Answer Applies to: Ohio
    Replied: 7/13/2011
    The Law Office of Marvin Wolf
    The Law Office of Marvin Wolf | Marvin Wolf
    IRA accounts and most retirement accounts are generally considered exempt in bankruptcy by statute under Section 522(b)(2) and (d)(10) and (12). If you have a few million dollars in there, there could potentially be a good faith issue raised (not saying they would win), but most people don't have as much as that. Just make sure the IRA or retirement plan is ERISA qualified or falls under one of the specified sections of the Internal Revenue Code - ask your plan administrator. You don't have to walk out at the end of a bankruptcy totally broke - that defeats the concept of getting a "fresh start."
    Answer Applies to: New Jersey
    Replied: 7/13/2011
    Carballo Law Offices
    Carballo Law Offices | Tony E. Carballo
    IRA accounts up to 1 million dollars are exempt.
    Answer Applies to: California
    Replied: 7/13/2011
    Ursula G. Barrios Law
    Ursula G. Barrios Law | Guillermo Machado
    Up to $1M.
    Answer Applies to: California
    Replied: 7/4/2013
    Law Office of Lynnmarie A. Johnson
    Law Office of Lynnmarie A. Johnson | Lynnmarie Johnson
    IRA's are generally exempt when filing bankruptcy. (remember OJ Simpson, that's how he still has money).
    Answer Applies to: Michigan
    Replied: 7/13/2011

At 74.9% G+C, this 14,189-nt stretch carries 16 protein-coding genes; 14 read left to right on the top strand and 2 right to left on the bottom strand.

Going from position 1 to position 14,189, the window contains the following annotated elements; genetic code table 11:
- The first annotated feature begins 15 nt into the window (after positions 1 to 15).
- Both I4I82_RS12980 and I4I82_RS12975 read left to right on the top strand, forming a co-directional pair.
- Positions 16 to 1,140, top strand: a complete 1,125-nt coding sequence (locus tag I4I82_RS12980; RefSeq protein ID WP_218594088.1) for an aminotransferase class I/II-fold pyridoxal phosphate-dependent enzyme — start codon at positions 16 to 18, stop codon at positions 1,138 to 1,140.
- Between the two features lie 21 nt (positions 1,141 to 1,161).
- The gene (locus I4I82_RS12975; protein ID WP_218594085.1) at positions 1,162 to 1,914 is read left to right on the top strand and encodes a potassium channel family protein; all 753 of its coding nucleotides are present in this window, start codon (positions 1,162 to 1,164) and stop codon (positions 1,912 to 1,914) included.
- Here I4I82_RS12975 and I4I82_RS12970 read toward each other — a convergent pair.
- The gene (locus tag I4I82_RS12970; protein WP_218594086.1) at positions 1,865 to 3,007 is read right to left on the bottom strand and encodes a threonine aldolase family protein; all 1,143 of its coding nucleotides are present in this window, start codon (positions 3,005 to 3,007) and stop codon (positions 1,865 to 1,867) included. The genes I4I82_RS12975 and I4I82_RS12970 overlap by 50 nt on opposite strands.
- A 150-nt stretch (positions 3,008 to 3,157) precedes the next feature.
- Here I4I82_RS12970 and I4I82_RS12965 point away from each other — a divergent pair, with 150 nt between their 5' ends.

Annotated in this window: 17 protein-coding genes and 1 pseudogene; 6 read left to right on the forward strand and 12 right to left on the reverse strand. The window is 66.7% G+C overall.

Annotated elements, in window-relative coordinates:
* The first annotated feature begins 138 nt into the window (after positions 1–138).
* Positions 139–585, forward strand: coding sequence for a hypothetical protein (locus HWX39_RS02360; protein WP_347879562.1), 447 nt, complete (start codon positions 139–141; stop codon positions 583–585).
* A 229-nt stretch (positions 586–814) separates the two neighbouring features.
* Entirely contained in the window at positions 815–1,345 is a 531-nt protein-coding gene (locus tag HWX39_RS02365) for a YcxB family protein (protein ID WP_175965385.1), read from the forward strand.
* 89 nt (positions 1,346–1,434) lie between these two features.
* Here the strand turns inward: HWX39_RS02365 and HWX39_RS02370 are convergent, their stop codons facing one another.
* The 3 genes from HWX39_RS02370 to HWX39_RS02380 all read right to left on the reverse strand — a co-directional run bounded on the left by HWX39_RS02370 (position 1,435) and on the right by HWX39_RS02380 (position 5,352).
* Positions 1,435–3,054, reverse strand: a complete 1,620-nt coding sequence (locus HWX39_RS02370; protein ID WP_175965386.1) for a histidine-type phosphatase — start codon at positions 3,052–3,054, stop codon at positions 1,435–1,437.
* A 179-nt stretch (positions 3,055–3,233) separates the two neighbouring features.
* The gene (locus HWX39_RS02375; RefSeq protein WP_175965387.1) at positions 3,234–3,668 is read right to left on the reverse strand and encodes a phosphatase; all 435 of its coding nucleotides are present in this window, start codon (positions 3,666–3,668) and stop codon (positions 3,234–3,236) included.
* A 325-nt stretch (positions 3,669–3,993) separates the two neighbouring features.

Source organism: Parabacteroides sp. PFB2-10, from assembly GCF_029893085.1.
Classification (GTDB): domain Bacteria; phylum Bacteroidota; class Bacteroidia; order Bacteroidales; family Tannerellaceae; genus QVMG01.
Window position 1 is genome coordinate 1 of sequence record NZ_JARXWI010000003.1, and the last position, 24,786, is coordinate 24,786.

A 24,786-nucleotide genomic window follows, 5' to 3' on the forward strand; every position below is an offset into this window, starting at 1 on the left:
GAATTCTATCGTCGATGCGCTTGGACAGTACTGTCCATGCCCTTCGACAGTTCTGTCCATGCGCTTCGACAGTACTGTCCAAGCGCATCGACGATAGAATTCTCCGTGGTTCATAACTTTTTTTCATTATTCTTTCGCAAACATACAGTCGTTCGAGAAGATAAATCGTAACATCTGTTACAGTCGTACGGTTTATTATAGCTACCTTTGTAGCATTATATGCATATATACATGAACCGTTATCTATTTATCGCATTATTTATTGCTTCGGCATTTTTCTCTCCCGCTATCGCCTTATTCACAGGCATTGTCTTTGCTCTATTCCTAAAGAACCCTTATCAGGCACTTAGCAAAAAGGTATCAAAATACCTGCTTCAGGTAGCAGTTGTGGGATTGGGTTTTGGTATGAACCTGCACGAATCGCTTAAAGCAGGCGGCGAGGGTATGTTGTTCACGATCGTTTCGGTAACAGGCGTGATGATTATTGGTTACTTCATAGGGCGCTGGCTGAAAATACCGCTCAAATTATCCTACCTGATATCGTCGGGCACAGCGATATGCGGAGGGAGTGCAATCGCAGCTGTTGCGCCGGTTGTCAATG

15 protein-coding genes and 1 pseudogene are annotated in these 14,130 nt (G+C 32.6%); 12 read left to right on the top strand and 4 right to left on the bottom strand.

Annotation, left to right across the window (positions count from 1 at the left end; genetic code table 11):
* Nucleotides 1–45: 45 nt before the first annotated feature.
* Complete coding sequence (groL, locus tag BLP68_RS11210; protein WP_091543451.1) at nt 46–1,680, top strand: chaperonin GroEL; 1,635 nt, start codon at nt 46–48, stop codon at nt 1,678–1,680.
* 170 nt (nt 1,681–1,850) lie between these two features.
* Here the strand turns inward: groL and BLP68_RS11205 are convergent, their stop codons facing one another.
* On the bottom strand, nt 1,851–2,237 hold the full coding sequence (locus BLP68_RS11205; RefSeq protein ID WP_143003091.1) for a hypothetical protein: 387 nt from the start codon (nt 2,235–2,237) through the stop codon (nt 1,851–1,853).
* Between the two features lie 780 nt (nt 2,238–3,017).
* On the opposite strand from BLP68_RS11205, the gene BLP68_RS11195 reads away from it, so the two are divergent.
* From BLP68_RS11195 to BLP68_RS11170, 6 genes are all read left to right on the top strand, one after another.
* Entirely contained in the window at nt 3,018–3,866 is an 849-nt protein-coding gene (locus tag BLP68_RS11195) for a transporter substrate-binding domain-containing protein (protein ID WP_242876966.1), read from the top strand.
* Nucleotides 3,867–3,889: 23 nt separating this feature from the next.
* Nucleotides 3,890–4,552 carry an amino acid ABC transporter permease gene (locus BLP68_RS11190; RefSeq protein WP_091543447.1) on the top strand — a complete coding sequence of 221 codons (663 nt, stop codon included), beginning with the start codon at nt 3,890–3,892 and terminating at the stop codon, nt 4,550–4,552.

Sentinel Law P.A.
    Sentinel Law P.A. | Joshua Cossey
    Yes, IRAs are typically exempt. This response does not create an attorney-client relationship. Unless you are already a client of Sentinel Law, P.A., pursuant to an executed attorney-client agreement, you should not use, interpret, or rely on this response as legal advice or opinion. Do not act on any information in this response without speaking to an attorney, as there may be details surrounding your situation that would give rise to further explanation or clarification.
    Answer Applies to: Florida
    Replied: 7/13/2011
    Apple Law Firm PLLC
    Apple Law Firm PLLC | David Goldman
    Generally IRA accounts are exempt. THere are exceptions to recent or unusual contributions or very large IRA's
    Answer Applies to: Florida
    Replied: 7/13/2011
    Ashman Law Office
    Ashman Law Office | Glen Edward Ashman
    Most but not all retirement accounts in Georgia are safe in a bankruptcy IF they are properly scheduled and exempted. This is not something you can analyze yourself. An attorney needs to get details, and, even assuming you can keep it, incorrectly scheduling and exempting it can be a problem. So your IRA likely is safe. Use a lawyer to make sure.
    Answer Applies to: Georgia
    Replied: 7/13/2011